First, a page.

Vietnamese-born artist Binh Danh prints photographs onto living leaves. Seen here, The Leaf Effect: Study for Metamorphosis #2, 2006, 11.5 x 9.5 x 2 inches, chlorophyll print, butterfly specimen and resin. From Danh's artist page at the Haines Gallery:
Danh has invented a technique for printing found photographs (digitally rendered into negatives) onto the surface of leaves by exploiting the natural process of photosynthesis. The leaves, still living, are pressed between glass plates with the negative and exposed to sunlight from a week to several months. Coined "chlorophyll prints" by the artist, the fragile works are encapsulated and made permanent through casting them in solid blocks of resin. By conjoining his process into his conceptual ideas so completely, Danh is also able to reference the history and technical developments of photography.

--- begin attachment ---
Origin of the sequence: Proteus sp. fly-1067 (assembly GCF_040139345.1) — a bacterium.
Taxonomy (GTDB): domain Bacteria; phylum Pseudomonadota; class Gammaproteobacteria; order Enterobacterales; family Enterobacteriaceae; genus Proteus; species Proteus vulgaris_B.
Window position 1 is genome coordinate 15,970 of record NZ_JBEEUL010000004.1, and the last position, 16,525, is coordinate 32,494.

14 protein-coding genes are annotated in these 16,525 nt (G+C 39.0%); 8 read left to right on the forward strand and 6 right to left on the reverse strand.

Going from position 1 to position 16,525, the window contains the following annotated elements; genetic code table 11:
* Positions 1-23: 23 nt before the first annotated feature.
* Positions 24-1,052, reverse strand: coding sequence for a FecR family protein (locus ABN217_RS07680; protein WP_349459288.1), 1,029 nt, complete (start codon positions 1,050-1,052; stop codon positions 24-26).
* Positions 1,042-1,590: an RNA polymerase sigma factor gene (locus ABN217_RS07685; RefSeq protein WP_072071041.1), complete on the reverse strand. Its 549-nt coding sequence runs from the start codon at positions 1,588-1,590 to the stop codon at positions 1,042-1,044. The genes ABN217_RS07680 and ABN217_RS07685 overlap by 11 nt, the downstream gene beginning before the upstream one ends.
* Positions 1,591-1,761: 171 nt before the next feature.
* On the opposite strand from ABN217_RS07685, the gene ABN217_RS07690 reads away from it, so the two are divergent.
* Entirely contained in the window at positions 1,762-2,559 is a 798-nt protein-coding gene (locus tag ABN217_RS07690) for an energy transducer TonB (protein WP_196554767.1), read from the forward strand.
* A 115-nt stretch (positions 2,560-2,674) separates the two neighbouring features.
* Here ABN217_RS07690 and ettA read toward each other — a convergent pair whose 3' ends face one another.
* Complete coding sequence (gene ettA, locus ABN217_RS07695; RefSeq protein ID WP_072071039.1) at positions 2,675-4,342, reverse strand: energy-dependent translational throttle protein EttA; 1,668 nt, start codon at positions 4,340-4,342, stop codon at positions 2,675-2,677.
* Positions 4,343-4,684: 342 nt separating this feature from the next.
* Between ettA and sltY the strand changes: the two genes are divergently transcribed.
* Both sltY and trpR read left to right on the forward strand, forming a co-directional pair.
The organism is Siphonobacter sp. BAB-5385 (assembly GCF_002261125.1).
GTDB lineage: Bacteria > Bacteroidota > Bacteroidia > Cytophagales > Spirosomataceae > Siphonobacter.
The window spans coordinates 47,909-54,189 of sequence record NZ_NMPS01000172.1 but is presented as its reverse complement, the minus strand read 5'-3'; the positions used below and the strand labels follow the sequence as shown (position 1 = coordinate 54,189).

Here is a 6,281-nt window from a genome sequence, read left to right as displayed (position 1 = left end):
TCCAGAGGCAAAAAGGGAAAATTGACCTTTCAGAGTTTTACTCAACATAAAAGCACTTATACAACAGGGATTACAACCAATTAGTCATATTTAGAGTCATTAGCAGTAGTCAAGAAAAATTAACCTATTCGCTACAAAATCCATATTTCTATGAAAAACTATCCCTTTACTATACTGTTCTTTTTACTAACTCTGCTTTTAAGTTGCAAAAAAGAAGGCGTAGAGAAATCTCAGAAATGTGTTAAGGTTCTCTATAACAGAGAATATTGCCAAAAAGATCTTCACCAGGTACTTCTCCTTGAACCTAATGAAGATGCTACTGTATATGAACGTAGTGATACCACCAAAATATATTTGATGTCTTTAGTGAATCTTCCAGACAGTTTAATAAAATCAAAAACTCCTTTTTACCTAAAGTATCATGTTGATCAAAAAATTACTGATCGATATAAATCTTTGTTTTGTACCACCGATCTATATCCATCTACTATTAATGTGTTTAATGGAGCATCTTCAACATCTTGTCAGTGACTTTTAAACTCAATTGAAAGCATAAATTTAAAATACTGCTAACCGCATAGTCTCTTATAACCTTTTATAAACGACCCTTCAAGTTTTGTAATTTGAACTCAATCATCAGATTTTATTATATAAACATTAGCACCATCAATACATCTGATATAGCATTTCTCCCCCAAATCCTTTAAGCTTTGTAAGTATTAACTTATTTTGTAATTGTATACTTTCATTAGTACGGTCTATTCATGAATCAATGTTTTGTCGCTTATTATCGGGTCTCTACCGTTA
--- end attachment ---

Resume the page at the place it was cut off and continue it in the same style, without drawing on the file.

He says of his work, "Throughout my education, I have always been very attracted to Art, History, and Science. The histories I search for are the hidden stories embedded in the landscape around me. The processes used in my work represent my interest in the sciences and photographic techniques."
Link to Haines Gallery, Link to an Examiner.com article about Danh's last exhibition, Link to NPR "Talking Plants" program about Danh from 2003 (Thanks, Jennifer Lum!)
UPDATE: Thanks to all the readers who pointed out that Grand Illusions has a page showing how to make your own chlorophyll prints using a similar technique. Link
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